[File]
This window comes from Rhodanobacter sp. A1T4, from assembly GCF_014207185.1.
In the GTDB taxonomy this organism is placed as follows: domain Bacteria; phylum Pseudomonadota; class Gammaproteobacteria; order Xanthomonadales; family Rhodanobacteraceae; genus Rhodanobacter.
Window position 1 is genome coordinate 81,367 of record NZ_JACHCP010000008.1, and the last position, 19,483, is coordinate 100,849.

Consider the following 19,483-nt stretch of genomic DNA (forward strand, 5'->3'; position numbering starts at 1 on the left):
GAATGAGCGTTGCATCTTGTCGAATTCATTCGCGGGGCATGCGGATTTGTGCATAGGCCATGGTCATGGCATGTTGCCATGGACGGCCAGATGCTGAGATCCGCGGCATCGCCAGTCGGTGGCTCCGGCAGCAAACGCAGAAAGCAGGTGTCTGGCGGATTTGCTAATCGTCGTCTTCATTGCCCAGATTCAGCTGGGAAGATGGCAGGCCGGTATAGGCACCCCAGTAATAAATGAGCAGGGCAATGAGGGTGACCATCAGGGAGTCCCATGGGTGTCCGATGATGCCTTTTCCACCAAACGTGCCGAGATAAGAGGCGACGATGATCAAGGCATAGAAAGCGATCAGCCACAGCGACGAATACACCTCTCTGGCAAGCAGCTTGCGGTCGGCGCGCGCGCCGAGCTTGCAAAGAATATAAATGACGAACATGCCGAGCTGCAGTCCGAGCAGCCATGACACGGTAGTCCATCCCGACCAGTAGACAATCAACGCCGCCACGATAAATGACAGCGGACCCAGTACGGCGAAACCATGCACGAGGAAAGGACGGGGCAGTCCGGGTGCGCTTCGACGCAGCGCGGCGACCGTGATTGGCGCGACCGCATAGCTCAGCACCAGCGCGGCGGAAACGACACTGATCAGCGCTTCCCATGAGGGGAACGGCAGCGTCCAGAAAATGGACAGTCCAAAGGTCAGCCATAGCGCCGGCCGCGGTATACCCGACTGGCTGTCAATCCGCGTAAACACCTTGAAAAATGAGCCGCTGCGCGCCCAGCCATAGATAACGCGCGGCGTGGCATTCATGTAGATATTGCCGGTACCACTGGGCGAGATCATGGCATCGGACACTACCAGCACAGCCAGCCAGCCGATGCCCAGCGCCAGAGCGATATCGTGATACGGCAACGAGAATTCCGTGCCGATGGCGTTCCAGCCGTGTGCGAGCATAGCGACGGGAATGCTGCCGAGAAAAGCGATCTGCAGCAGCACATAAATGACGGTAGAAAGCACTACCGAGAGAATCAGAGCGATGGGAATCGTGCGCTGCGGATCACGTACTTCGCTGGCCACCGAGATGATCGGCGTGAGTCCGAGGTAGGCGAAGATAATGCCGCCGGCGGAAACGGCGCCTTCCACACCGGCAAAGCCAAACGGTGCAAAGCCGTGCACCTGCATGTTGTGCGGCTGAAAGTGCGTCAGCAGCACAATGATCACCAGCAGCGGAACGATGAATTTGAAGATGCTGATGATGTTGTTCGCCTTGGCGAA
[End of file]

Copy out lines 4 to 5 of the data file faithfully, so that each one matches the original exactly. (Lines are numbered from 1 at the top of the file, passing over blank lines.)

Consider the following 19,483-nt stretch of genomic DNA (forward strand, 5'->3'; position numbering starts at 1 on the left):
GAATGAGCGTTGCATCTTGTCGAATTCATTCGCGGGGCATGCGGATTTGTGCATAGGCCATGGTCATGGCATGTTGCCATGGACGGCCAGATGCTGAGATCCGCGGCATCGCCAGTCGGTGGCTCCGGCAGCAAACGCAGAAAGCAGGTGTCTGGCGGATTTGCTAATCGTCGTCTTCATTGCCCAGATTCAGCTGGGAAGATGGCAGGCCGGTATAGGCACCCCAGTAATAAATGAGCAGGGCAATGAGGGTGACCATCAGGGAGTCCCATGGGTGTCCGATGATGCCTTTTCCACCAAACGTGCCGAGATAAGAGGCGACGATGATCAAGGCATAGAAAGCGATCAGCCACAGCGACGAATACACCTCTCTGGCAAGCAGCTTGCGGTCGGCGCGCGCGCCGAGCTTGCAAAGAATATAAATGACGAACATGCCGAGCTGCAGTCCGAGCAGCCATGACACGGTAGTCCATCCCGACCAGTAGACAATCAACGCCGCCACGATAAATGACAGCGGACCCAGTACGGCGAAACCATGCACGAGGAAAGGACGGGGCAGTCCGGGTGCGCTTCGACGCAGCGCGGCGACCGTGATTGGCGCGACCGCATAGCTCAGCACCAGCGCGGCGGAAACGACACTGATCAGCGCTTCCCATGAGGGGAACGGCAGCGTCCAGAAAATGGACAGTCCAAAGGTCAGCCATAGCGCCGGCCGCGGTATACCCGACTGGCTGTCAATCCGCGTAAACACCTTGAAAAATGAGCCGCTGCGCGCCCAGCCATAGATAACGCGCGGCGTGGCATTCATGTAGATATTGCCGGTACCACTGGGCGAGATCATGGCATCGGACACTACCAGCACAGCCAGCCAGCCGATGCCCAGCGCCAGAGCGATATCGTGATACGGCAACGAGAATTCCGTGCCGATGGCGTTCCAGCCGTGTGCGAGCATAGCGACGGGAATGCTGCCGAGAAAAGCGATCTGCAGCAGCACATAAATGACGGTAGAAAGCACTACCGAGAGAATCAGAGCGATGGGAATCGTGCGCTGCGGATCACGTACTTCGCTGGCCACCGAGATGATCGGCGTGAGTCCGAGGTAGGCGAAGATAATGCCGCCGGCGGAAACGGCGCCTTCCACACCGGCAAAGCCAAACGGTGCAAAGCCGTGCACCTGCATGTTGTGCGGCTGAAAGTGCGTCAGCAGCACAATGATCACCAGCAGCGGAACGATGAATTTGAAGATGCTGATGATGTTGTTCGCCTTGGCGAA